Advanced Stats Report: Patriots Pass Rush Dominates Preseason Opener

The Patriots pressured Lions quarterbacks Tom Savage and David Fales on 52 percent of their drop-backs.


Below are a variety of advanced stats from the Patriots’ 31-3 win over the Lions in Thursday night’s preseason opener. 


(Brian Hoyer)

(Jarrett Stidham)

With Tom Brady cheerleading on the sideline, Brian Hoyer and rookie Jarrett Stidham carved up the Detroit secondary on Thursday night.

The Pats quarterbacks completed nine of their 15 attempts that traveled ten or more yards in the air and Stidham was accurate on three others that were dropped by Patriots receivers.

As far as Hoyer goes, he made two high-level downfield throws in what was a workmanlike performance from the veteran.

I broke down his touchdown pass to Maurice Harris in my ten things after the game so let’s discuss a seam throw to tight end Matt LaCosse here.

On the play, the Lions were in a cover-2 zone with two split safeties taking half the field. Hoyer knew that if the dropping linebackers bit on play-action, he’d have LaCosse open with the middle of the field open. The linebacker assigned to run the deep hole in cover-2 with LaCosse bites on the fake, and Hoyer puts the ball in a perfect spot.

In the time to throw department, Hoyer got the ball out extremely quickly at 2.19 seconds per attempt, which is a good sign that he’s keeping the offense on time.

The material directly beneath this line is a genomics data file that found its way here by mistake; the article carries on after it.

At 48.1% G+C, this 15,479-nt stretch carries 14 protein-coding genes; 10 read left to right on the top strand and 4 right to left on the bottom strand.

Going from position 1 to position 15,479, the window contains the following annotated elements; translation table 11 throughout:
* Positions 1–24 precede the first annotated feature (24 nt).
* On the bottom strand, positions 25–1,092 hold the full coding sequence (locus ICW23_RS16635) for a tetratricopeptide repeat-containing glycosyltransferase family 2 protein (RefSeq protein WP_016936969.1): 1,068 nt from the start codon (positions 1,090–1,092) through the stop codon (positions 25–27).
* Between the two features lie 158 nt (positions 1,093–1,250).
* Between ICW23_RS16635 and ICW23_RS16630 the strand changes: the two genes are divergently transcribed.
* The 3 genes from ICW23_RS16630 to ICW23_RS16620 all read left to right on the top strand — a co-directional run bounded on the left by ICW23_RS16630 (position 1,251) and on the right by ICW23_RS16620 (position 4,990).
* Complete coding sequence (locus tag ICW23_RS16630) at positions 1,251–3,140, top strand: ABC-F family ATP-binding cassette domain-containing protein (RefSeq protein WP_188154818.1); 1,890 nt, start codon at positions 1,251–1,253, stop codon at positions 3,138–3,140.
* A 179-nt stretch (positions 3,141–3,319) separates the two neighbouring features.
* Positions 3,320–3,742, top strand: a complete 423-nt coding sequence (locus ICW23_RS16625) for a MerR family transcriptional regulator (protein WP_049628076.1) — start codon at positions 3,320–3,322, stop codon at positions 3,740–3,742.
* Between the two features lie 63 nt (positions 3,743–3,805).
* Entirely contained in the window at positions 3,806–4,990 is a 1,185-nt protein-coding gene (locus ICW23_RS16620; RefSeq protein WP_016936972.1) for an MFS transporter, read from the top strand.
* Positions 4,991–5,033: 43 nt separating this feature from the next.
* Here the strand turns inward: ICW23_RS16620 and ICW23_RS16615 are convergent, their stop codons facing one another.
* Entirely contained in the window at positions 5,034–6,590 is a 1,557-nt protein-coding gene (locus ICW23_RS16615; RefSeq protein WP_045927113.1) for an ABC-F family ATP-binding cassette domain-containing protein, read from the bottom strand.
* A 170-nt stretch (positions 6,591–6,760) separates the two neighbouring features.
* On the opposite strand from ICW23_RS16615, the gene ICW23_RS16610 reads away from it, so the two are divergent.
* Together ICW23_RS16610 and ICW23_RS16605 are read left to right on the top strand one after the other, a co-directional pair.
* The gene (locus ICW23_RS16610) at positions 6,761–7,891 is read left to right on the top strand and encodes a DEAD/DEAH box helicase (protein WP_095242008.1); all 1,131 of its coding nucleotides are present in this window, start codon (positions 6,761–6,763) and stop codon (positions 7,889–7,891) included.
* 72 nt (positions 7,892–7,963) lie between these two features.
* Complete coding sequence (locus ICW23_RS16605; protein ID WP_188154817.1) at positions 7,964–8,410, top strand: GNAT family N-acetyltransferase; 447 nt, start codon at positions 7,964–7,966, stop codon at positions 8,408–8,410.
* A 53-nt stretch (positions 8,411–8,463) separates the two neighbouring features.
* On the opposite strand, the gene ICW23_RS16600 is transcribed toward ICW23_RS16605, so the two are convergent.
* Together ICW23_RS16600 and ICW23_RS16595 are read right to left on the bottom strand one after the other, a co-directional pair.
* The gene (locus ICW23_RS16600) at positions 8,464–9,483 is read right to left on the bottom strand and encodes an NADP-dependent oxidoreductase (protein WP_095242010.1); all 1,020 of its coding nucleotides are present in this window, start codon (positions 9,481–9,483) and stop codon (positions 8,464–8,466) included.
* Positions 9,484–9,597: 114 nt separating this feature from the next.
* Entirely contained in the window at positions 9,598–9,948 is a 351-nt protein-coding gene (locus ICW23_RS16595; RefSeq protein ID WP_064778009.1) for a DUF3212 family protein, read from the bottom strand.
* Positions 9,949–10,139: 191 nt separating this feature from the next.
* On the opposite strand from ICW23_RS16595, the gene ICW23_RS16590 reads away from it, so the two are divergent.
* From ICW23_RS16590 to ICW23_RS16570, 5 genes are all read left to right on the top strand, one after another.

Brady’s time to throw is often in the 2.2-2.5 second range, and the Pats offense relies on quick decisions.

Stidham, on the other hand, was more deliberate delivering the ball in 3.02 seconds per attempt.

On Stidham, I’ll do an in-depth film review on the rookie that will cover over ten throws and all the data you need to know from his preseason debut.


The Patriots rested the veterans along their offensive line on Thursday night, which gave us an extended look at some of the reserves and left tackle experiment, Dan Skipper. On the stat sheet, Stidham and Hoyer were only under pressure on 24 percent of their drop-backs, and Hoyer, in part due to his quick trigger, wasn’t pressured on a single drop-back. Although the results were good for Skipper (one pressure allowed), the process needs a lot of work.

Here’s an example on a Hoyer completion to Phillip Dorsett. First, watch Skipper’s feet. He’s crossing over and clicking his heels rather than sliding, which is a big no-no because it makes you clumsy, unable to change directions and powerless. Then, watch his upper body. The 6-10 tackle struggles to bend at his knees, so he bends at the waist to try to create leverage. Finally, watch his arms. He has zero arm extension, and his hands are falling off the defender. Skipper gets no power from his upper body, nor is he properly leveraging blocks. But he does enough to stay in between his man and Hoyer, so the stats say he did his job. Better pass rushers will eat him alive if his technique doesn’t improve.


Patriots quarterbacks were six-of-seven for 67 yards and three touchdowns targeting receivers running out of the slot. Although Meyers and Harris caught the touchdowns, Braxton Berrios’s 45 yards from inside led the way, and his fourth down conversion on an Edelman and Amendola special was excellent.